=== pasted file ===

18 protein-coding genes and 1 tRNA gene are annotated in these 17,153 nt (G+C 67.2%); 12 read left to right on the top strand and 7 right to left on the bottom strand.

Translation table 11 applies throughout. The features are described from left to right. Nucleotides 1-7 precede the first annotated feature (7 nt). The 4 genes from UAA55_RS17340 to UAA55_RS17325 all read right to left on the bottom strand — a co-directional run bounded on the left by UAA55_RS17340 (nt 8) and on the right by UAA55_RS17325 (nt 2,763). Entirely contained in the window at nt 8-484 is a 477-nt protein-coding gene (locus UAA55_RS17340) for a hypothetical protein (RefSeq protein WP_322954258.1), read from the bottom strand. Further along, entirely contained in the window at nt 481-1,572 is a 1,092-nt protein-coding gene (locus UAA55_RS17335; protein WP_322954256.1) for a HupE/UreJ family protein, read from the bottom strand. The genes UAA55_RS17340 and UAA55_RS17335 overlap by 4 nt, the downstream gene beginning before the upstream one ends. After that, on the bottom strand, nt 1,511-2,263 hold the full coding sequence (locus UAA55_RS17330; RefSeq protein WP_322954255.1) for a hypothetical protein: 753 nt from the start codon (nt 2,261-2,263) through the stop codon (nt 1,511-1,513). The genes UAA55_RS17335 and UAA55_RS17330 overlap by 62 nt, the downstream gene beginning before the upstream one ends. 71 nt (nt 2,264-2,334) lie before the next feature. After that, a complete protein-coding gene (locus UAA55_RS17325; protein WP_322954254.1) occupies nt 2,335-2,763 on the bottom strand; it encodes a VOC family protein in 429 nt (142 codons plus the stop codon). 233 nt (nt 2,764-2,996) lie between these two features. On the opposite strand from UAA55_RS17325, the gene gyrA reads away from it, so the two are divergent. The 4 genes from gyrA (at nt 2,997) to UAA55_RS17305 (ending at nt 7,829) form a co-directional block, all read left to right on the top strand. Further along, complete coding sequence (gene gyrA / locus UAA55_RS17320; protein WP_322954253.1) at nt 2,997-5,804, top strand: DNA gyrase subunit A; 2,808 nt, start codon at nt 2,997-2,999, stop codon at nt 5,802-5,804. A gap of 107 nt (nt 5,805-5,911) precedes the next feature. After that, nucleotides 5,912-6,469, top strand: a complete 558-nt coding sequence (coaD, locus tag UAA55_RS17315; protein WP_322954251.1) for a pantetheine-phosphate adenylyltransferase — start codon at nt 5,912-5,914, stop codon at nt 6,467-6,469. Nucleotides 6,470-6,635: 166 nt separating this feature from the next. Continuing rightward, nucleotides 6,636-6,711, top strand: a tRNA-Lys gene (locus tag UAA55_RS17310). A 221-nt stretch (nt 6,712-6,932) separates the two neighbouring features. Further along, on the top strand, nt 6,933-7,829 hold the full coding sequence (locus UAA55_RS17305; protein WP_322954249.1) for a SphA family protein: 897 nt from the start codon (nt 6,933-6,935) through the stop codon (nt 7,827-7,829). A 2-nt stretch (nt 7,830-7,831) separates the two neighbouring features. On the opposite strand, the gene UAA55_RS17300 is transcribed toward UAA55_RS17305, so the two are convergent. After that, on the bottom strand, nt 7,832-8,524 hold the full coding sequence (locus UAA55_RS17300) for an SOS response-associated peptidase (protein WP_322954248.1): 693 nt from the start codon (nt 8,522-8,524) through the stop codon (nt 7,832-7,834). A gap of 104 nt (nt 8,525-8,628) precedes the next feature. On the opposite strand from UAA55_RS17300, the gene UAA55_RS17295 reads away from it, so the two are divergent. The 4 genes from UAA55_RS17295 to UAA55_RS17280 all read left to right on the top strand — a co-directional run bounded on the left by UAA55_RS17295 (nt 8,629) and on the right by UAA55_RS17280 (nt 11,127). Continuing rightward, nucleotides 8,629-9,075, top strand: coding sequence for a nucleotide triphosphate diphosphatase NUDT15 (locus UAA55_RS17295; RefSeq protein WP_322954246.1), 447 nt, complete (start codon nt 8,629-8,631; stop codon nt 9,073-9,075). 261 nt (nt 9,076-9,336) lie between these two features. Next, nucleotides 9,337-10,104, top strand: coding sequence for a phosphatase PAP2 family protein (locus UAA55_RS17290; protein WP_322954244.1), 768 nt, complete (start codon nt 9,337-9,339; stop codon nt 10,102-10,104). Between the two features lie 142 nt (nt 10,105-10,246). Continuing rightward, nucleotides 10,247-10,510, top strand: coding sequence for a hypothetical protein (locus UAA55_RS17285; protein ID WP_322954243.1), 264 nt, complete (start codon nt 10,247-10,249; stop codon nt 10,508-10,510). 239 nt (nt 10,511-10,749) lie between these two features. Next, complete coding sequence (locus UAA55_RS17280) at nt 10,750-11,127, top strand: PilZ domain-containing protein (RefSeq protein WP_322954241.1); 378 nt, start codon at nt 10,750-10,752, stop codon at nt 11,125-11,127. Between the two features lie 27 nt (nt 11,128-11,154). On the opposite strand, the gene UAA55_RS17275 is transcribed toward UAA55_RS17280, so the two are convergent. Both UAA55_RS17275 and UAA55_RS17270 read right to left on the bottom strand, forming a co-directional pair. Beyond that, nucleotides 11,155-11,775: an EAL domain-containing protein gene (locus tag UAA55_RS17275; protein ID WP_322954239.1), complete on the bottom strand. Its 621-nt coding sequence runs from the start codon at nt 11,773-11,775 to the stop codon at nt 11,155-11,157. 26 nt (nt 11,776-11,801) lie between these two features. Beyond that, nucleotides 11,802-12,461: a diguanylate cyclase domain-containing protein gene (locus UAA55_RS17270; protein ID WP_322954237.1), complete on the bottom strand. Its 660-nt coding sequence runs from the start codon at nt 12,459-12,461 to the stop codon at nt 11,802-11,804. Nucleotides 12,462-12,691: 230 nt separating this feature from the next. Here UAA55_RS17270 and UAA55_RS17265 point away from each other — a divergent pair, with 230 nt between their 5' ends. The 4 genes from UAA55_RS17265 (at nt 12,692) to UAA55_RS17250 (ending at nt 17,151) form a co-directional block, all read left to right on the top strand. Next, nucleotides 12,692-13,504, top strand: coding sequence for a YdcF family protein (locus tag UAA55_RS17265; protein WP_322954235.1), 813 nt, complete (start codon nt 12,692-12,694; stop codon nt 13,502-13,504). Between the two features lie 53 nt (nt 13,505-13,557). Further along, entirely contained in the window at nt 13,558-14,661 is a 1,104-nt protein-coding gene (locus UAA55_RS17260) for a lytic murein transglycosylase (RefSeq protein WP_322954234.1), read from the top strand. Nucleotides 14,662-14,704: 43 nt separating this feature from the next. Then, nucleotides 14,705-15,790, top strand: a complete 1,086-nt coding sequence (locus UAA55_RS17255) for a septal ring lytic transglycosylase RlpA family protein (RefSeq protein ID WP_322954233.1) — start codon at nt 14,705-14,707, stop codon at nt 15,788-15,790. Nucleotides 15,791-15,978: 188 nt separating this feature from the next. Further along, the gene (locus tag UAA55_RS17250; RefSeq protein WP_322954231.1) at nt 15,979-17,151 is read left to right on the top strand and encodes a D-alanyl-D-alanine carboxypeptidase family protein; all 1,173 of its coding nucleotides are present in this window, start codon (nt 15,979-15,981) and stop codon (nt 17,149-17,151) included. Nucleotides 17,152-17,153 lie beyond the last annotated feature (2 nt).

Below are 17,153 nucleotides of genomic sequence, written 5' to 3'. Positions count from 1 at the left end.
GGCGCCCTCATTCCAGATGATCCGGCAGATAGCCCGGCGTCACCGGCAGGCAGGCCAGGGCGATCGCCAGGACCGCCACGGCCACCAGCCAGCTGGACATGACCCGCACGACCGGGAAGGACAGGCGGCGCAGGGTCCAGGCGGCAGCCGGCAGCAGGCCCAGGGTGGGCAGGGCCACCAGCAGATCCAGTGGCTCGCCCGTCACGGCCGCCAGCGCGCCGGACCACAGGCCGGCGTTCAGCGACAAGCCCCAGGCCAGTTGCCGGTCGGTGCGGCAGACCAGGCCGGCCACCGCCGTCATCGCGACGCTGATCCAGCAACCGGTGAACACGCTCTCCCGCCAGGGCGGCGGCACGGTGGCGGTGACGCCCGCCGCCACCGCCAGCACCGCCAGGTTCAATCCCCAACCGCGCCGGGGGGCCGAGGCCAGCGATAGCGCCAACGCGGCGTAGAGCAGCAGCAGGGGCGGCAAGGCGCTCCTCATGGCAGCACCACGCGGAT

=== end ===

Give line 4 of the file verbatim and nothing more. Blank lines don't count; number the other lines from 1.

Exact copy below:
GGCGCCCTCATTCCAGATGATCCGGCAGATAGCCCGGCGTCACCGGCAGGCAGGCCAGGGCGATCGCCAGGACCGCCACGGCCACCAGCCAGCTGGACATGACCCGCACGACCGGGAAGGACAGGCGGCGCAGGGTCCAGGCGGCAGCCGGCAGCAGGCCCAGGGTGGGCAGGGCCACCAGCAGATCCAGTGGCTCGCCCGTCACGGCCGCCAGCGCGCCGGACCACAGGCCGGCGTTCAGCGACAAGCCCCAGGCCAGTTGCCGGTCGGTGCGGCAGACCAGGCCGGCCACCGCCGTCATCGCGACGCTGATCCAGCAACCGGTGAACACGCTCTCCCGCCAGGGCGGCGGCACGGTGGCGGTGACGCCCGCCGCCACCGCCAGCACCGCCAGGTTCAATCCCCAACCGCGCCGGGGGGCCGAGGCCAGCGATAGCGCCAACGCGGCGTAGAGCAGCAGCAGGGGCGGCAAGGCGCTCCTCATGGCAGCACCACGCGGAT